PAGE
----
Why basing self-esteem on money could make you sad

More money-minded, more problems? A new study finds tying your self-esteem to how much money you have is a recipe for misery.

While many people believe making or having more money would make them happier, basing your self-esteem around the pursuit of money could have negative consequences for your mental health, a new study suggests.

When people tie their self-worth to the pursuit of financial success, they are more vulnerable to negative psychological consequences, according to Lora Park, an associate professor of psychology at the University at Buffalo and the study’s lead author.

“People don’t often think of the possible down sides of wrapping their identity and self-worth around financial pursuits…”

Specifically, basing self-esteem on financial success predicted making more financially based social comparisons with others, feeling less autonomy and control over one’s life, and experiencing more financial hassles, stress, and anxiety. These findings, published in the journal Personality and Social Psychology Bulletin, were evident even after accounting for other variables, such as financial status, materialistic values, and importance of financial goals.

“People don’t often think of the possible down sides of wrapping their identity and self-worth around financial pursuits, because our society values wealth as a model of how one should be in the world,” says Park.

“It’s important to realize these costs because people are gravitating toward this domain as a source of self-esteem without realizing that it has these unintended consequences.”

Working with samples of 349 college students and a nationally representative group of 389 participants, the researchers first developed a scale to measure Financial Contingency of Self-Worth (CSW), or the degree to which people base their self-esteem on financial success, and then conducted a series of experiments to examine the effects of threatening people’s sense of financial security.

“When we asked people to write about a financial stressor, they experienced a drop in their feelings of autonomy,” says Park. “They also showed more disengagement from their financial problems—they gave up searching for solutions. We didn’t find this in people who didn’t tie their self-esteem to financial success or among those who were asked to write about an academic stressor.”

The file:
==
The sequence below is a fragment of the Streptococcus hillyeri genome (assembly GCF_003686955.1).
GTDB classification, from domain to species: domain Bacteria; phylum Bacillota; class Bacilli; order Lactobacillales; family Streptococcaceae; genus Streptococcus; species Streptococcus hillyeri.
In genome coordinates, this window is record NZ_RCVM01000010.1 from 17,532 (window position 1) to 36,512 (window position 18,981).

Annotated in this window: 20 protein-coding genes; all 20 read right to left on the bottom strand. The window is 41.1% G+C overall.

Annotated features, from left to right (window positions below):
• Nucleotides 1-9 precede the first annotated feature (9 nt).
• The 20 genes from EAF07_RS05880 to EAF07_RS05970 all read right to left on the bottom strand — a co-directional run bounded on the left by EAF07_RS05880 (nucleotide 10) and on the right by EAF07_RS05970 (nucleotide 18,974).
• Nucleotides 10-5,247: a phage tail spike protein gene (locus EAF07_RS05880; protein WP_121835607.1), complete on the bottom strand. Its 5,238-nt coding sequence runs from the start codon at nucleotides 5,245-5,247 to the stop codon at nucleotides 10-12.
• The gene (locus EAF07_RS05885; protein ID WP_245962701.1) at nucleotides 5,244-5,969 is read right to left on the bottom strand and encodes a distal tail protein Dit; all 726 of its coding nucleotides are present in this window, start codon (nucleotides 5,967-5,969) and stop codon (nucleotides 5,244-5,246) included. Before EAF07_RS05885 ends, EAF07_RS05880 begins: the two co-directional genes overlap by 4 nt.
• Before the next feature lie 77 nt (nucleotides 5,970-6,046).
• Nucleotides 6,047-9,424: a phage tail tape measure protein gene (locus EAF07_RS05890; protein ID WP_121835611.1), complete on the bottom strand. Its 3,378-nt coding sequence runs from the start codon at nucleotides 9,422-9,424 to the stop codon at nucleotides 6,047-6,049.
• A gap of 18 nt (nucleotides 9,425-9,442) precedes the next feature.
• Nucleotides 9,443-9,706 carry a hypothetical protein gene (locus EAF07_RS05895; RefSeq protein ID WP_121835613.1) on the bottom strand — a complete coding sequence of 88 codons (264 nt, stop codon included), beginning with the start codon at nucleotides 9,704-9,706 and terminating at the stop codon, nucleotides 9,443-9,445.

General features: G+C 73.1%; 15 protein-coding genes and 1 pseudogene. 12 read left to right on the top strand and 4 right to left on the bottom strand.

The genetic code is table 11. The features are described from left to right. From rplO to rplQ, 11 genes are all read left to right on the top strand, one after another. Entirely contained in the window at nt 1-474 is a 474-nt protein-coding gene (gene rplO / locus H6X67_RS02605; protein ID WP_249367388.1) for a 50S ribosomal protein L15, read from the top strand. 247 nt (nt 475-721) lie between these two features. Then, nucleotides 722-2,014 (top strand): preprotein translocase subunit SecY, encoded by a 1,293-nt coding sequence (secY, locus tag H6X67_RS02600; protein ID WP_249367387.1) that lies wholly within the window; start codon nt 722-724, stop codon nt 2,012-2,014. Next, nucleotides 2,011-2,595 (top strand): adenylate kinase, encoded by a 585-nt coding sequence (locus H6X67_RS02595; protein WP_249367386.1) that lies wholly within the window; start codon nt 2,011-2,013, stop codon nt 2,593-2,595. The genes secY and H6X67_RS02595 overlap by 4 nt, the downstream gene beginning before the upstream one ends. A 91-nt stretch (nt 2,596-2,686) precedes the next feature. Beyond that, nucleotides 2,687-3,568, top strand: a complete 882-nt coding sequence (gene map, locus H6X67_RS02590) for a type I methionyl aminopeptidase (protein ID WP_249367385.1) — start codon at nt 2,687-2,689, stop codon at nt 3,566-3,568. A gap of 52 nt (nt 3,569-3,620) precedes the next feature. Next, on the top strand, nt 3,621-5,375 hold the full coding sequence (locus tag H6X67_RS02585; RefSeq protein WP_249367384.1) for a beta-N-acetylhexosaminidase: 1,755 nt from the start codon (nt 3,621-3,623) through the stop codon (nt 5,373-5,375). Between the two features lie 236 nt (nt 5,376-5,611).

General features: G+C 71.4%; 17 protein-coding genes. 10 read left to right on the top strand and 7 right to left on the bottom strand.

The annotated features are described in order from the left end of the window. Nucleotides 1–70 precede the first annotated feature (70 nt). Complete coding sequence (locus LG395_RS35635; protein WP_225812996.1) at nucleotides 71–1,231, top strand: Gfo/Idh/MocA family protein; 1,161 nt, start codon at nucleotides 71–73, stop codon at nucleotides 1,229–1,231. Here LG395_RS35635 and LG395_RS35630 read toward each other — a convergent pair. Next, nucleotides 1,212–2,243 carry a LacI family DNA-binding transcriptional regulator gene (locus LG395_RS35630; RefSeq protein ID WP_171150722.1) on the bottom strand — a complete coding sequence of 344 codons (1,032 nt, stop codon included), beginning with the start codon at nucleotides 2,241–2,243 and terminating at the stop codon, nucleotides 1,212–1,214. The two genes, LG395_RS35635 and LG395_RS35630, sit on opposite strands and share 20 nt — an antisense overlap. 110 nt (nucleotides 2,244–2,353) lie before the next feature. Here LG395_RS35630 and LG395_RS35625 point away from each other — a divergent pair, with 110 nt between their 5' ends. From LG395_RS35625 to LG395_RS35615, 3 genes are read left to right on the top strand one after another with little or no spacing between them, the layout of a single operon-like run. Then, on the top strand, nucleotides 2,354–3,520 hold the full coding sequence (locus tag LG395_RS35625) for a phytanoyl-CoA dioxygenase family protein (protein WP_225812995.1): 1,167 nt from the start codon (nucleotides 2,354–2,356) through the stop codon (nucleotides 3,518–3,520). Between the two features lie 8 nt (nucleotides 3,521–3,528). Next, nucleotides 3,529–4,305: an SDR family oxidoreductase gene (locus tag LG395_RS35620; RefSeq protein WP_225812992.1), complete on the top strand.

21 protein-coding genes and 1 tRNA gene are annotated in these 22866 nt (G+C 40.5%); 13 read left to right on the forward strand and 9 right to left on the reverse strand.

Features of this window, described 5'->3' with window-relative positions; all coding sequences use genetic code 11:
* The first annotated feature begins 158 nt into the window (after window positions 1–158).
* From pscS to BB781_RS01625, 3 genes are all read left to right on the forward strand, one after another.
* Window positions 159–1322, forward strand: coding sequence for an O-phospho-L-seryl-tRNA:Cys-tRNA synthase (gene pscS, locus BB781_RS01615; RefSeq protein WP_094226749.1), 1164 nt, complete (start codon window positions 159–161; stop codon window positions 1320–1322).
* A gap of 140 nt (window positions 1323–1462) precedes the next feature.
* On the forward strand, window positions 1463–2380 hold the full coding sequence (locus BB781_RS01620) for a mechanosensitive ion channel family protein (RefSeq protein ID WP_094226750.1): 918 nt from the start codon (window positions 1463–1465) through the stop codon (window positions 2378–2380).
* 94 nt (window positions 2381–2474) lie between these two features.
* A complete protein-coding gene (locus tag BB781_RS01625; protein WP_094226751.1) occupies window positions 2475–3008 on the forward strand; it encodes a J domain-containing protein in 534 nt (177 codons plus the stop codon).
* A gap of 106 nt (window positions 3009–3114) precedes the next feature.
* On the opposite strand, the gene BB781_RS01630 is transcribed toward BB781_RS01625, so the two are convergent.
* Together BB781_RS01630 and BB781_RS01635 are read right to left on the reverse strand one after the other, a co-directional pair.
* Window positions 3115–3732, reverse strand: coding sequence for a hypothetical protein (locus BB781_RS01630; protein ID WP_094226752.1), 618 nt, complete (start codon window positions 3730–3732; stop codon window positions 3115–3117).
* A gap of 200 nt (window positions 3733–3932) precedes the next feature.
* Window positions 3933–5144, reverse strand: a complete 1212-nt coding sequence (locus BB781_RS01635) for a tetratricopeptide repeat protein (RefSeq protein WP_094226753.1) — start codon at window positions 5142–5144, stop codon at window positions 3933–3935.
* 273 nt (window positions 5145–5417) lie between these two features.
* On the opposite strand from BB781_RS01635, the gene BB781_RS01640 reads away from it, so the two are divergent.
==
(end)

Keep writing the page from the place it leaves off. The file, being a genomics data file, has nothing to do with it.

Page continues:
In those essays, the researchers also coded the type of language participants used to describe their financial problems.

“We found that people who highly based their self-worth on financial success used more negative emotion-related words, like sadness and anger,” says Park. “This demonstrates that just thinking about a financial problem generates a lot of stress and negative emotions for these individuals.”

But Park says this effect is eliminated if you get people to self-affirm by giving them an opportunity to think about their personal strengths.

“This suggests that self-esteem concerns emerge when people are thinking about financial problems, but if you can repair their self-esteem by having them think about their strengths, then there is no reduction in feelings of autonomy.”

A final study found that people who based their self-esteem on financial success—and were led to believe that they would experience financial instability in their future—became more cautious when it came to extravagant spending decisions. This could be interpreted as a desire of these individuals to protect their self-esteem following this financial threat, suggests Park.

This research also has implications beyond finances and self-esteem and has many possible future directions, such as the effects of financially contingent self-worth on close relationships, group dynamics, and organizational settings.

Source: University at Buffalo

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